*This article includes sensitive content* As Facebook reviews it's policy on breastfeeding photos, Milli Hill asks, just which pictures of women's bodies are acceptable?
It's said that one man's meat is another's poison, and certainly, when it comes to human flesh, it seems that the sight of it is capable of provoking extreme reactions, from total awe all the way to absolute disgust. Especially, perhaps, if that flesh happens to be attached to the body of a woman, and even more so, you could argue, if it's doing something active and useful and clever, that only women's flesh can do, like giving birth or feeding a baby.
Facebook has recently announced a big change to its policy on shared photos of women breastfeeding, long the subject of hot debate. The social media giant has removed the clause that disallows 'a fully exposed breast if the child is not actively engaged in nursing', which would seem to suggest they are at least moving towards being more supportive of mothers who want to share this important part of their life with their online friends.
However, there are already several reports of breastfeeding images continuing to be taken down
, and only this week I found myself at the centre of a related storm when I shared this image taken by birth photographer Jane McCrae
on Facebook, and had my account suspended until I removed it.
Like the breastfeeding images, the photo 'violates community standards' because it contains nudity, but interestingly, although several people reported me when I posted this photo of Rihanna in her 'nearly naked dress', they were told that the image would not be removed as it did not contravene Facebook regulations.
Rihanna herself may well have worn the dress in response to her own Instagram account being frozen
after she shared a topless picture, and she's not the only protester with nudity on her mind - feminist campaigners are taking this issue on like never before, with hashtags like #freethenipple, #nomorepagethree, and #breastfeedingselfie gathering momentum, Scout Willis walking topless through New York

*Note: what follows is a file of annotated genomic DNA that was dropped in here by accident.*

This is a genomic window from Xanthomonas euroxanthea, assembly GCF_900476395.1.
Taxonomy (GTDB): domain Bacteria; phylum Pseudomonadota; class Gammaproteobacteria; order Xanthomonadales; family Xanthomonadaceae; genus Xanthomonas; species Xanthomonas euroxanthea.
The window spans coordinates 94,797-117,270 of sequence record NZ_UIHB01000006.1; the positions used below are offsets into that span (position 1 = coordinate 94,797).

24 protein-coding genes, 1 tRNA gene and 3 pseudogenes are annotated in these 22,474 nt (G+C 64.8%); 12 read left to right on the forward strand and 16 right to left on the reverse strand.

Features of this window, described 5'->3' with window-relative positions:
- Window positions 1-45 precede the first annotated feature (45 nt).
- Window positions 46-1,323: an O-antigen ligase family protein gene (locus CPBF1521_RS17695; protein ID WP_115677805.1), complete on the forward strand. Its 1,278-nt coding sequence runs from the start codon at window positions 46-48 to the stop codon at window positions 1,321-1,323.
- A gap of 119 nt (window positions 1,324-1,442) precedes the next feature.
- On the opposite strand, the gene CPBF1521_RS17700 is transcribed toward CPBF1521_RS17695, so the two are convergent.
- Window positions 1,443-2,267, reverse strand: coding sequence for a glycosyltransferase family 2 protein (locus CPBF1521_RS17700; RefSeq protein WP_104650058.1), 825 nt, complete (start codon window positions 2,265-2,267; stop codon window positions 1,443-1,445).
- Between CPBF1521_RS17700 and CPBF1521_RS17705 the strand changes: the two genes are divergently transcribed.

, and Aussie singers 'ruining our day with tits
'. Now more than ever, women are using social media to protest against their naked bodies only being acceptable when they are objectified for someone else's pleasure.
It's interesting that Jane McCrae's photo in particular seems to invite a wave of complaints – and I say this as someone who often shares images of birth, some containing nudity, but which don't seem to bother folk as much. I think the picture is really shocking to people, because, as McCrae herself puts it, "it blows the common fear that birth is something painful and to be feared out the window!"
We just don't normally get to see images like this. The woman, whose name is Natalia, is smiling and watching with awe as her baby emerges into her own hands. She looks strong, confident, powerful, and the picture of health. And there is poo in the water. Poo! That most feared element of the birth process for the modern woman, the ultimate symbol of the loss of control involved in bringing forth new life – and Natalia, quite rightly, is oblivious - or just doesn't give a…monkey's.
Looking so fearless and radiant and even – dare I say it – sexy, as her baby slips from her body, Natalia is a far cry from the usual soap opera or OBEM birthing mother; helpless and distressed, her agonised face the centre of a room filled with medical panic.
Such a radical photo might shock us, or upset us, but we desperately need to see images of women giving birth like Natalia, before we forget that birth like this is even possible. Just as breastfeeding images help to normalise nursing in public, and empower women to make choices free from cultural constraints, pictures like McCrae's speak to a generation of women who have become distanced from their bodies and what they can do.
We like to think we're liberated and enlightened, we girls who began to be women as Madonna published her Sex Book, the Spice Girls told us what they really wanted, and screen women from Basic Instinct to Sex and the City portrayed us as 'on top' and even predatory. But in reality, many of us have never even seen our own vulvas
, and find childbirth intimidating for the very reason that it brings us up close and personal with a side of ourselves – mammalian, vulnerable, sexual, uncontrolled – that we are usually encouraged to gloss over.
In a world in which US mums are buying designer hospital gowns
for labour, and new mothers in the UK are being offered disposable nursing covers
on the NHS, we desperately need social media to break barriers and challenge ridiculous and self-limiting cultural norms. If you don't like what you see, either be your own censor and switch off, or perhaps just take a moment to question how your own personal history has brought you to the point where you find that particular thing offensive.
Because if we let the world see Natalia, we make it possible for more women to birth in this way, and in doing so, to feel the amazing strength of their bodies, the resilience of their heart and soul, and to begin motherhood feeling as if there could not be a single challenge in the world that they would not be capable of. We empower individual women and we celebrate womanhood itself.
Now why would anyone want to do anything to prevent that?
BestDaily columnist Milli Hill is the founder of The Positive Birth Movement
. You can read more from Milli here:How social media is changing childbirthA healthy baby is not ALL that matters